There is evidence that ATs decrease health care costs and expedite recovery following an injury. In a 2011 study determining the efficacy of an internal employee health program with early, in-house access to physical medicine and rehabilitation provided by ATs, researchers reported a more than 50-percent decrease in lost work days. Additionally, the odds of returning to work within three weeks more than doubled.3 Another study in 1993 documented the cost-effectiveness of hiring ATs in the nontraditional setting. Workers who have suffered the trauma of injury recognize not only the physical benefits of these programs but also the psychological effects. These programs have proven their value in increasing productivity and reducing the spiraling costs of health care.4
Research documents the positive return on investment (ROI) for ATs within the industrial setting. A 2009 National Athletic Trainers’ Association survey of industrial companies that use the services of a certified AT reported a 100-percent positive ROI from having an AT on site. Ninety percent indicated that employee days away from work decreased by 25 percent or more after adding an AT to their health and wellness resources. Almost half of the companies had emergency room costs reduced by 50 percent or more, and more than 50 percent reported a decrease in costs associated with workplace injuries. 5 The initial capital outlay for equipment and facilities, in addition to the AT benefits and salaries, was recovered within six months of operation through cost savings. (4)
These data are further supported by the Fairfax County Police Department Injury Management Program, which was implemented in 2006. Adding an AT to the Fairfax County Criminal Justice Academy reduced overall medical costs by 49.5 percent and musculoskeletal costs by 86.3 percent within the first three years of operation. Recruits received an immediate clinical assessment of conditions; bypassed the emergency room; and, when necessary, were directed straight to the approved physician provider.6
The first nine months that the SAFD athletic training room was in operation resulted in $593,682.59 of cost savings. This amount is likely to grow exponentially as the SAFD learns how to use this new benefit.
Injury prevention is the key to reducing medical costs, resulting in fewer physician visits, decreased lost time days, and a reduction in workers’ compensation claims and payments. Early clinical assessment; access to regular treatment; functional testing prior to returning to duty; and communication among physicians, the AT, and appropriate supervision create a medical support unit for personnel when injuries occur.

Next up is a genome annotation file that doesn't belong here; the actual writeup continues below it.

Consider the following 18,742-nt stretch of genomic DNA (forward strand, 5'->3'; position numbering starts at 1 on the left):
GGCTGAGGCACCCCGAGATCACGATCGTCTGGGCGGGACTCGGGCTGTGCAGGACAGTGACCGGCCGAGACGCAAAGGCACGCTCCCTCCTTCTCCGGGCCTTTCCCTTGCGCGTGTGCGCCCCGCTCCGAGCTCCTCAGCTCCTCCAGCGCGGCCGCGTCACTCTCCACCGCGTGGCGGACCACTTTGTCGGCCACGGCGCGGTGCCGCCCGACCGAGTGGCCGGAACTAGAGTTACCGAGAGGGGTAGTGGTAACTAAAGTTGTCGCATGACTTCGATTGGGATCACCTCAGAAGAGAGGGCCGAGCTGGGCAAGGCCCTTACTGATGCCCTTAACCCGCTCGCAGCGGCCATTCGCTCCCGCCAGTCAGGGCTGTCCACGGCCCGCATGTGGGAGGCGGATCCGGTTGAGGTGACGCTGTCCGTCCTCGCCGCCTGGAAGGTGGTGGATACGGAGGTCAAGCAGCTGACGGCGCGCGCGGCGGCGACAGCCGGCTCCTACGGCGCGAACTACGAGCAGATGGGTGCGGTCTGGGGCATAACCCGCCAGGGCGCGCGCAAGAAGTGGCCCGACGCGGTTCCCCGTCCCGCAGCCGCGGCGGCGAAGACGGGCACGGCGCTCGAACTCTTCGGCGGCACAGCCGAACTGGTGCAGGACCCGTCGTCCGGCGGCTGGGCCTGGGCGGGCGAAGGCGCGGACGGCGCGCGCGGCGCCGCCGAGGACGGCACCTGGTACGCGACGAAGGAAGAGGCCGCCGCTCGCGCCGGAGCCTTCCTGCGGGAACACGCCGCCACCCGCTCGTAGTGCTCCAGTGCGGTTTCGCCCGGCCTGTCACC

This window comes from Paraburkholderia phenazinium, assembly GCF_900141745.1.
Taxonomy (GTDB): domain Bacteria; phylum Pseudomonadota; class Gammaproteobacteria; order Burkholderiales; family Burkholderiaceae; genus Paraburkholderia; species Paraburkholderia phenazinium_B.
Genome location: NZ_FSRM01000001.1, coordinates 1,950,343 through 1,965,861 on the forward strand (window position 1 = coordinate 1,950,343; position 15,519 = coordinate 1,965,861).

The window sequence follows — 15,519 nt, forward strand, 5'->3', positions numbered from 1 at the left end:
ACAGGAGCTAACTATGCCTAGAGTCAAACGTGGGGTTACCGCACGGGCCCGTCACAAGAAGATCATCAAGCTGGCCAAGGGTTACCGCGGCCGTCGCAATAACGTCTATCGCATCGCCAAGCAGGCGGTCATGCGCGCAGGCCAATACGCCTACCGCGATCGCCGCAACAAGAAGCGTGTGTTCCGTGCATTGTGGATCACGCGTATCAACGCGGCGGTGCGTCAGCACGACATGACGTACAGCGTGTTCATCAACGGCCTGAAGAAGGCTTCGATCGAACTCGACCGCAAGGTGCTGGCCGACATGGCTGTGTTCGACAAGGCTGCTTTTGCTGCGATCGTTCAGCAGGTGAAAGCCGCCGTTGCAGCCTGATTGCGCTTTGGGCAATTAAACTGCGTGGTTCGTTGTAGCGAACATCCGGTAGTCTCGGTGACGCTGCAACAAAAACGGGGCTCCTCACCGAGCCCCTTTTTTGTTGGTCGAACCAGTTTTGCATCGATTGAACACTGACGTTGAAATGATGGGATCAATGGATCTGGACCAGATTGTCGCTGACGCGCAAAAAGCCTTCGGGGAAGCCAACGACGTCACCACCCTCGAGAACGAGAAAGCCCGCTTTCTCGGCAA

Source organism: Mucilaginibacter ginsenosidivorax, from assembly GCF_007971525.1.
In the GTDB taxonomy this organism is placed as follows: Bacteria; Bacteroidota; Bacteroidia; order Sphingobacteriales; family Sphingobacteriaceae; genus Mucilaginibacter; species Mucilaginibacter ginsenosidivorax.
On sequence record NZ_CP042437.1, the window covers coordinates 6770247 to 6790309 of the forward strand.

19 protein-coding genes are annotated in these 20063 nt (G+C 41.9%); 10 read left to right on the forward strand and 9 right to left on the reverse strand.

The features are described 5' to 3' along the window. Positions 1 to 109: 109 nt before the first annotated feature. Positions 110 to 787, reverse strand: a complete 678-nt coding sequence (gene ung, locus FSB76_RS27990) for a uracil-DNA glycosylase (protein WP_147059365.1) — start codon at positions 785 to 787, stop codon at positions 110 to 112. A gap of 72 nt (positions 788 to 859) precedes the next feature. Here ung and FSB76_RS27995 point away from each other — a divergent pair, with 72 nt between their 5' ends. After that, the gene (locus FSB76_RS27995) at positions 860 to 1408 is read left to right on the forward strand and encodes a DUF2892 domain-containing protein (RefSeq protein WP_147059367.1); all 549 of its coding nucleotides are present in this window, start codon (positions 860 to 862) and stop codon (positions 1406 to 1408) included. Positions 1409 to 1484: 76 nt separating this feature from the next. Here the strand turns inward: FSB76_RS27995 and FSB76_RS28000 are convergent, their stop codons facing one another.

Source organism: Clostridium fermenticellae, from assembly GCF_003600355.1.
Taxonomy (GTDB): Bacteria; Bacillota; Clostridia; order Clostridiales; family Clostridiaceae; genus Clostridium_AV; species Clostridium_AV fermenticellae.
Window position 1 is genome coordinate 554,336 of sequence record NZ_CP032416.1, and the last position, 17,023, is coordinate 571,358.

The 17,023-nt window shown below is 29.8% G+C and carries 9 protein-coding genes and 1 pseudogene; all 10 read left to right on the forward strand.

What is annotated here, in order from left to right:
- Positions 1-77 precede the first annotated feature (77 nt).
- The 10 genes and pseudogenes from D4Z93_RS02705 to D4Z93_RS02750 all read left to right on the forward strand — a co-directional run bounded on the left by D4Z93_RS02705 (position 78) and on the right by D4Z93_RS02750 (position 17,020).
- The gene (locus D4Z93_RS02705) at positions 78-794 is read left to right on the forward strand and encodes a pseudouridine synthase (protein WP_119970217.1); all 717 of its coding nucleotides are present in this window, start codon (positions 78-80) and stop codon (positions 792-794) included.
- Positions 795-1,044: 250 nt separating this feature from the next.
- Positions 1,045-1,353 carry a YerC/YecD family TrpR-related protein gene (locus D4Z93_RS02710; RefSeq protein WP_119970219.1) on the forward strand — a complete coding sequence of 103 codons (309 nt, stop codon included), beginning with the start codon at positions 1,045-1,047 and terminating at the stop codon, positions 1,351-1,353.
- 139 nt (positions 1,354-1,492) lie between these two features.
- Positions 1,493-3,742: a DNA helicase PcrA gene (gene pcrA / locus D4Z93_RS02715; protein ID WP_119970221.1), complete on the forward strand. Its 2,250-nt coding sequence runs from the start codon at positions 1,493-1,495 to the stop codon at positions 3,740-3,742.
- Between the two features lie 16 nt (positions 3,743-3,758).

The men and women working within this setting are tactical athletes and, as such, experience athletic-type injuries. The very nature of the job requires personnel to engage in high-risk actions that entail speed, strength, agility, and aerobic and anaerobic fitness. These professionals deserve the same medical benefit that professional athletes such as those in the National Football League, National Basketball Association, Major League Baseball, and so on receive.
ATs recognize the physical, mental, and emotional demands as well as job requirements for firefighters. Fire departments that use an AT will demonstrate decreased health care costs and will aid in returning personnel to full duty stronger. Just as diagnosis and preventive maintenance are understood to be necessary to keep fire apparatus in service, they are no less important for the health and safety of each firefighter.7
1. Norwood, PJ, Newman, N. “Train like the tactical athlete you are!” Fire Engineering (12/22/2014).
2. National Athletic Trainers’ Association. “Terminology,” http://www.nata.org/athletic-training/terminology. Accessed January 21, 2016.
3. Larson, MC, et al. “Reducing Lost Workdays After Work-related Injuries.” Journal of Occupational and Environmental Medicine 53.10 (2011): 1199-204.
4. Zimmerman, GR. Industrial Medicine and Athletic Training: Cost-Effectiveness in the Non-traditional Setting (1993). Journal of Athletic Training, 28(2), 131-136.
5. National Athletic Trainers’ Association. “Athletic Trainers Provide High Return on Investment in Today’s Workplace.” Accessed January 21, 2016.
6. Burke, NC. “Athletic Trainers: A Fresh Approach to Reducing Medical Costs and Enhancing Safety,” The Police Chief, 82 (May 2015): 26-30.
7. State Fire Marshal’s Office. FY 13 Firefighter Fatality Investigation: Annual Report to the Texas Commissioner of Insurance.
DEENA KILPATRICK MS, LAT, ATC, is the athletic trainer for the San Antonio (TX) Fire Department. She received a bachelor’s degree in athletic training from Texas Lutheran University and a master’s degree in athletic training from West Virginia University. She has athletic training experience working at the Division III, Division I, and secondary school setting as well as working with the U.S. Olympic Fencing Team. Kilpatrick also has an athletic training license for the state of Texas as well as a national certification. She is the vice president of the Public Safety Athletic Trainers’ Society as well as the public safety liaison to the Committee on Practice Advancement for the National Athletic Trainers’ Association.